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Showing posts from April, 2015

In celebration of gorse!

Tilly and I have just walked back from a spot just south of North Berwick.  Mr Gaucho dropped us off and we had a wonderful wander home.  We didn't see a soul, just enjoyed the soundtrack of the wind, and the song and calls of birds - great tits, skylarks, peewits, curlew, seagulls blown inland from the nearby coastline, and the constant chattering of chaffinches and co.   I can remember my mother recounting the country saying that a young man can only kiss a girl when the gorse is in flower.  But he's always in luck!  There is rarely a time when there isn't a little bit of gorse blooming somewhere.  At the moment it is full blown and gorgeous. At Easter time, when I was about eight or nine, we cooked up some gorse flowers, and then boiled some eggs in the water.  The shells turned bright yellow!  Then we drew all over them with coloured crayons! We passed this lovely bank of honesty, glowing pure white in the shadow of the overhanging tree. I've made a mental

A chilly start to the week

It happens every year!  As soon as the blossom is at its best, the wind gets up and the weather rains down on those lovely delicate flowers.  We've had two hail storms today, and the air has been bitterly cold! The skyscape didn't bode well for our walk this afternoon, and we got sandblasted by hailstones, driving home from the beach, but the bits in between were good! The little white dots in the photograph above are gannets, swooping and swirling around the Bass Rock.

Botanical gardens

My youngest son's future mother-in-law and I had a very enjoyable wander around the Botanics in Edinburgh on Thursday.  The weather was glorious.  We walked through some of the gardens, and then went and had lunch on the cafe terrace, outside Inverleith House.  There was some wedding stuff to chat about. We entered the gardens by the east gate, and headed for one of my favourite parts of the gardens, the Scottish Heath Garden.  It's wild, representing the Scottish Highlands, and not frequented much - hence the attraction for me.  A  'tumbledown' croft, constructed a long time ago now, has really been taken over by nettles and other wild plants. There is a little pond there too, which a couple of mallards were enjoying. Colour is beginning to return to the gardens, after the browns of winter.   We enjoyed lovely hot sunshine as we meandered past the different areas of the gardens.     These beautiful anemones were my favourite find of the day.  I'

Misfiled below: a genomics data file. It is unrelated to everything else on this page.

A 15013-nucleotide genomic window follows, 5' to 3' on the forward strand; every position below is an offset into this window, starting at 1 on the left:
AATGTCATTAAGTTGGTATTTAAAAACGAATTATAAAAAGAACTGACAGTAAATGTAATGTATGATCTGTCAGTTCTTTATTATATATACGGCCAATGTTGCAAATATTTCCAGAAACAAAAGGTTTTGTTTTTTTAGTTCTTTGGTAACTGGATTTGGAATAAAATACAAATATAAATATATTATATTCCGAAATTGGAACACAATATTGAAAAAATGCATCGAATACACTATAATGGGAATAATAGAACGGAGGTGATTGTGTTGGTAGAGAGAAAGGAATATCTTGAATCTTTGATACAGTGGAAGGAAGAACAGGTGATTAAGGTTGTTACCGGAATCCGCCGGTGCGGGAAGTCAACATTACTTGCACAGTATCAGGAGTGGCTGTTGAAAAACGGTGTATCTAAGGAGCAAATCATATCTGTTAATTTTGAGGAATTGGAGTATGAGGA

Mindful of the significance of ANZAC Day, I have made some ANZAC biscuits, from a recipe given to me by my Australian daughter-in-law.  I am pretty sure that my little granddaughter in Melbourne will have demolished a few of these today.   The balls of mixture get a little flattening down before going in the oven. The end result looks pretty authentic to me, so I'm going to put the kettle on now, for a cup of tea and a tasting!

Shipping Songs

I was in Edinburgh yesterday, so I missed 'Shipping Songs', broadcast on Radio 4 during the morning.  So I am listening to it now, on iPlayer.  The programme is inspired by the mysterious allure of the shipping forecast, and I would urge you to listen to it.   I love the shipping forecast.  It is especially evocative, listening to it in bed, late at night.  I visualise the coastline, especially the waters around the Inner Hebrides, which I have travelled on a ferry a few times, and the raw beauty of the sea off the coast of Harris and Lewis.  And I always listen out for the forecast for Forth, which covers our part of the world.  The programme explores what it is that draws so many people, who are not sailors or fishermen, to listen to these broadcasts, for they have inspired poets, writers, composers.  I love the way it progresses all the way around our coastline, no part of United Kingdom is left out.  It emphasises the fact we are one island nation.  Have a listen : 

Wednesday treat!

I was enjoying the sheen on the tulip and the velvet of the pansies today, and thought that I would try and capture the flowers' depth of colour and the textures, and here's how the photos turned out. Not too bad, but not nearly as delicious as the real thing!

Tuesday treats

Another lovely sunny day today.  The leaf buds on the trees just get fatter and fatter, and now they are fit to burst.  The early mornings have such a wonderful, positive vibe.  It's so good to be outside at the start of a new day - always worth the effort, even when the air is still very cold and the duvet feels so snug and warm!   These are lime leaves, making their 2015 debut! Today I noticed that the wood sorrel, which has planted itself into the wall around our outside boiler, was in flower.  What a magical little plant. And finally, the last treat of the day, an orange tip butterfly,  Anthocharis cardamines , on an aubretia - giving a great colour  combination!

A birthday outing

It was Mr Gaucho's birthday on Sunday, so we went to town.  There is an exhibition of Roy Lichtenstein's work at the National Gallery of Modern Art, which he wanted to see.   The grounds of the art gallery are as good to visit as the interior.  There are snake's head fritillaries out at the moment, such fabulous flowers. The flowers hold my attention rather more than the work of Lichtenstein.  I enjoy comic strips but find the bigger, singular pieces to be rather soulless.   In front of the gallery there is one of Charles Jencks's landforms.  This is a small piece of his work, as you will see if you explore his website.  (!projects Across the grass from the landform there is this crazy little construction, the Pig Rock Bothy project ( ), and on the other side of the road is the Dean Gallery - quite recently renamed Modern Two, which seems a bit dull!  It does, however, have wond